Finally, Xi’s likely Hu-like preferences on Taiwan policy may matter relatively much. Assessments of Beijing’s Taiwan policymaking under the fourth generation leadership typically conclude that Hu Jintao exerted especially strong influence over cross-Strait policy, achieving and maintaining his preferred orientation despite pressure for a harder line from some quarters (including, on many accounts, the People’s Liberation Army) and notwithstanding a general turn toward a more assertive (and, in some characterizations, aggressive) turn in Chinese foreign policy. The pattern of the top leader wielding comparatively great influence over issues concerning China’s “unrecovered” territories (principally, Taiwan and, before that, Hong Kong and Macao) and, more broadly, over foreign policy issues has much precedent under Hu and his Reform-Era predecessors. Although perhaps short of an entrenched norm of PRC elite politics and policy, it may give Xi somewhat more leeway in pursuing the Taiwan policies he prefers, particularly to the likely considerable extent that those policies maintain continuity with those of the preceding period.
China’s Enduring Aims and Interests
Important Chinese policy goals and interests—ones that extend well beyond the issue of Taiwan—favor continuity, stability and crisis-avoidance in cross-Strait relations. This is likely to remain the case as China moves beyond the era of the fourth, and well into the era of the fifth, generation leadership.
First, China’s new assertiveness in foreign policy during the latter years of Hu’s rule—on issues ranging from the South and East China Seas to several aspects of U.S.-China relations to China’s roles in international institutions—has undone many of the gains from China’s “charm offensive” and China’s apparent accumulation of soft power earlier in the decade. The dictum of taoguang yanghui—essentially, downplaying China’s rising power—was always ambivalent (coupled, even in Deng’s initial formulation, with the imperative of yousuo zuowei / accomplish things), and it was sure to become unsustainable as China’s capabilities inexorably grew to a level where they might threaten neighbors and potentially deter U.S. intervention. But it has served China’s interests and given Chinese leaders reason not to hasten the fading strategy’s demise by bullying Taiwan.
A much more powerful China faces growing concern and scrutiny concerning its intentions. For the outside world trying to discern China’s proclivities, Taiwan is something of a canary in the coalmine. Given a cross-Strait military balance tilting ever more heavily in the mainland’s favor, China’s firm and long-standing ideological and legal position that Beijing has the right (and perhaps the obligation) to use force to protect its long-identified “core interest” in sovereignty over Taiwan, and the sensitive place of Taiwan in U.S.-China relations, signs that Beijing is belligerent or coercive toward Taiwan will receive outsized attention. Although China would surely try to portray any such measures toward Taiwan as purely a domestic matter with no bearing on the PRC’s truly “international” behavior, much of the world—including China’s neighbors and the United States—may well not see it that way. On the other hand, Beijing likely can tout a sustained period of tolerance for the status quo and voluntary progress in cross-Strait relations as evidence of its benign intent toward the outside world in generally.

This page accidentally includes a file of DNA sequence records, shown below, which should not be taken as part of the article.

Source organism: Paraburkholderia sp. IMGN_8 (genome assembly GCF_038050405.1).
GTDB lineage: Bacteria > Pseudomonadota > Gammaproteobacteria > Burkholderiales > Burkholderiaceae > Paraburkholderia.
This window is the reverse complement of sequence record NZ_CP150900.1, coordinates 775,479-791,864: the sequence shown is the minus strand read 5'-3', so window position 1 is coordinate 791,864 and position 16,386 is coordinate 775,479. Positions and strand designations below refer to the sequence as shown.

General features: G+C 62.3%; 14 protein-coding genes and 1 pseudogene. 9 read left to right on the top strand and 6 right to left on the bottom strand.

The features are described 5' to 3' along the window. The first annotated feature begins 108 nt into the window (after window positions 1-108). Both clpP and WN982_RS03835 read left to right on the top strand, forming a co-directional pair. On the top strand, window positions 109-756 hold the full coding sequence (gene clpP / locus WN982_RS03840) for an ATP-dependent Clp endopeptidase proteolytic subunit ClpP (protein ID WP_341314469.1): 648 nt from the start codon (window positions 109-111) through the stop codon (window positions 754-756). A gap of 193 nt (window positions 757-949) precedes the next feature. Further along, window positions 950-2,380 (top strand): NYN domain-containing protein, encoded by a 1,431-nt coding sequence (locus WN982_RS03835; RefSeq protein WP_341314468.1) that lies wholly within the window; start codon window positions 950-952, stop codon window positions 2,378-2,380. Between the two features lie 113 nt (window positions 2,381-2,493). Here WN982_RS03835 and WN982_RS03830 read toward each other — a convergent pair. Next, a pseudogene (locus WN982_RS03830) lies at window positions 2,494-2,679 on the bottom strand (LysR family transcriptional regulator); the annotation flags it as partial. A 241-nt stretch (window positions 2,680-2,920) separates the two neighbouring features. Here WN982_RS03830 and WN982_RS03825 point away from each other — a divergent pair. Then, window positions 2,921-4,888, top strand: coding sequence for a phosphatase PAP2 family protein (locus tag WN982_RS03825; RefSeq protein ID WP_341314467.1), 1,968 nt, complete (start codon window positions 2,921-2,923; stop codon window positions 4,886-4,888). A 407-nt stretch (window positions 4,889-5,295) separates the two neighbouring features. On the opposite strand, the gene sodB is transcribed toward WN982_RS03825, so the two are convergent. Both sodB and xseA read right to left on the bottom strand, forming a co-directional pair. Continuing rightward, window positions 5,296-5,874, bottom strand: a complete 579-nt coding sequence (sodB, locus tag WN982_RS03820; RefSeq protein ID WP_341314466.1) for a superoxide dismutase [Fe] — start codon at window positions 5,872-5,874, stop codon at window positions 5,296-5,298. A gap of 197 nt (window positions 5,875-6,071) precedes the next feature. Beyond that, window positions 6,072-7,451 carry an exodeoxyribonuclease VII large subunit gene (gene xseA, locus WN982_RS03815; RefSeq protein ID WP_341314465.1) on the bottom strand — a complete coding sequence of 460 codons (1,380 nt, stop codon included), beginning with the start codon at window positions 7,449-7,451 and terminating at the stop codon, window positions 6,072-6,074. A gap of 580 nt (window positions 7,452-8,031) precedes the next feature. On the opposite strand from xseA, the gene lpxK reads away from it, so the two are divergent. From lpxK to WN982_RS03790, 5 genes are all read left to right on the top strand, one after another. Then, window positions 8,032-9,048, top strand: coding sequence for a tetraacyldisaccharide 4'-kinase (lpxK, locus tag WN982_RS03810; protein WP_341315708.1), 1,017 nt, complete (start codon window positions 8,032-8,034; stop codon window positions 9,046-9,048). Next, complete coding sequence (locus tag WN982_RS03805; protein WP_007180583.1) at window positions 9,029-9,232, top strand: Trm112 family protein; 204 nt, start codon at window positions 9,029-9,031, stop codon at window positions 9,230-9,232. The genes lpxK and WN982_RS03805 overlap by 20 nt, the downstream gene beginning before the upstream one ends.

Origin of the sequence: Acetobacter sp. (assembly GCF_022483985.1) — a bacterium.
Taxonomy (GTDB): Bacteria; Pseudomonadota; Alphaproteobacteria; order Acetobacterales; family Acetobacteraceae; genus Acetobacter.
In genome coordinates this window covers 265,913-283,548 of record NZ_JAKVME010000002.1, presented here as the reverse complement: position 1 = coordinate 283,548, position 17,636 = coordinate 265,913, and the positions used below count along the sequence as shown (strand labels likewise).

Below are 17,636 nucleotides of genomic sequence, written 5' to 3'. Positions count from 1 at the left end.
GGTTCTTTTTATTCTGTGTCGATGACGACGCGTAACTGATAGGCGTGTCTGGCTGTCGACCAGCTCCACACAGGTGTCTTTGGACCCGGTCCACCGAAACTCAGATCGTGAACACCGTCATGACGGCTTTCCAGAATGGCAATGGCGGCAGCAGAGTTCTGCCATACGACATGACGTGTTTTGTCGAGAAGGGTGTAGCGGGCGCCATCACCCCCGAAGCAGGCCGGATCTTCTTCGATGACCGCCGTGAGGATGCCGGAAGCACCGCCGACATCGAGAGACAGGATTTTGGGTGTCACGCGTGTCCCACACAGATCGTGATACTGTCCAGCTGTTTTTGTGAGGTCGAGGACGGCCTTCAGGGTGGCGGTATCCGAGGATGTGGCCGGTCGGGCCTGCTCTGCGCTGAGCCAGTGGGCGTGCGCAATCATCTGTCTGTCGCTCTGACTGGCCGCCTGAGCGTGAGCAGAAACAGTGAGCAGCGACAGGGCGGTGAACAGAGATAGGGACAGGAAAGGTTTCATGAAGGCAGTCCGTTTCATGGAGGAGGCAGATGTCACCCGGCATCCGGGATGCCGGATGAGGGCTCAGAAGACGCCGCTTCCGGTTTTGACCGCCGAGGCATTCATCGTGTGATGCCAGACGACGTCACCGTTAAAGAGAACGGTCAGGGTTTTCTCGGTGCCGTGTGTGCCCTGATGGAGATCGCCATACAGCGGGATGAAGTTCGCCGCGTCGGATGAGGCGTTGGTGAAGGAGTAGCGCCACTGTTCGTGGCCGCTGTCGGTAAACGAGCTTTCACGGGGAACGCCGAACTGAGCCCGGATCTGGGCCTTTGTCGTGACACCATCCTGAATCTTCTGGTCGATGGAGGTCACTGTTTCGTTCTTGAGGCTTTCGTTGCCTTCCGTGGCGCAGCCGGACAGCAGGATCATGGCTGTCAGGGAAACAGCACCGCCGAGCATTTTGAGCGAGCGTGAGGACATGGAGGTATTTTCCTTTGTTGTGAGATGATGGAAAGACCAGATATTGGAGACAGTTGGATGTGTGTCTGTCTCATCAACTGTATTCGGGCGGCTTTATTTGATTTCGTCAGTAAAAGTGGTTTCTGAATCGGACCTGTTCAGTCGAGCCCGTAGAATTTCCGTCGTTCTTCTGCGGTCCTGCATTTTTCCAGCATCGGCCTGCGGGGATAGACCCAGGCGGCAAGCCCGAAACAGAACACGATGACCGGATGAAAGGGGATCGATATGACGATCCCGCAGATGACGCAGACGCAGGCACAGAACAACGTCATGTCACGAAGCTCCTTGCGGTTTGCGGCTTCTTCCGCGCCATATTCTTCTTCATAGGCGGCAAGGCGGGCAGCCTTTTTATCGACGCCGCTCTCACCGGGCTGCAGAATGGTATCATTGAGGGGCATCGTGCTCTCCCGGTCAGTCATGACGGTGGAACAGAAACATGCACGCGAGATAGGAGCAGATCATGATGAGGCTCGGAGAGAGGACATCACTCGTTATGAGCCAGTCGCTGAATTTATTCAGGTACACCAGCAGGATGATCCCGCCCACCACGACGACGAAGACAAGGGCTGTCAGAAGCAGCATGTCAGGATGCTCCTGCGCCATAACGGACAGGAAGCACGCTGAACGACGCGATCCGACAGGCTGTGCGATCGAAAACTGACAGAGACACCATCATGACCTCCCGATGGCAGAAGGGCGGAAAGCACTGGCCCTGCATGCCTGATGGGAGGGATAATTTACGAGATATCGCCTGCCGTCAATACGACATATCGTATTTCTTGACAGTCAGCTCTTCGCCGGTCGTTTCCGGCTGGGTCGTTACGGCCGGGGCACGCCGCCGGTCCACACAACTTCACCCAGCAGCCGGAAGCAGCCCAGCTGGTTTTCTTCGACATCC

Second, and more broadly, China under the fifth generation leadership has a continuing fundamental interest in a stable and peaceful external environment (including across the Taiwan Strait) to help achieve its still-primary goal of economic development. To be sure, China is now sufficiently awash in capital that drawing foreign investment is not likely to be the priority it once was. And the crucial role that exports have played in China’s growth will decline given the likely lasting flattening of consumer demand in the developed world, the growing pressure China faces from the U.S. and others to level the playing field in trade and to allow its currency to appreciate, the long-term unsustainability of an export-led growth strategy for the world’s second largest economy, and the increased reliance on domestic demand that predictably accompanies China’s greater affluence and efforts to address severe economic inequality. Nonetheless, China’s deep integration with the outside world, its enormous export sectors, and its still-daunting development tasks mean that a fundamental reorientation will not occur in the near term. For the fifth generation leaders, like their predecessors, the domestic economic growth imperative endures as a powerful driver of a foreign policy that seeks stability and good relations abroad. Cross-Strait relations are likely to remain a particularly visible and significant part of those external relations. And, in the closing years of fourth-generation rule and likely into the period of fifth-generation rule on the mainland, Taiwan has been an especially bright spot in Beijing’s otherwise increasingly friction-ridden interactions with the outside world.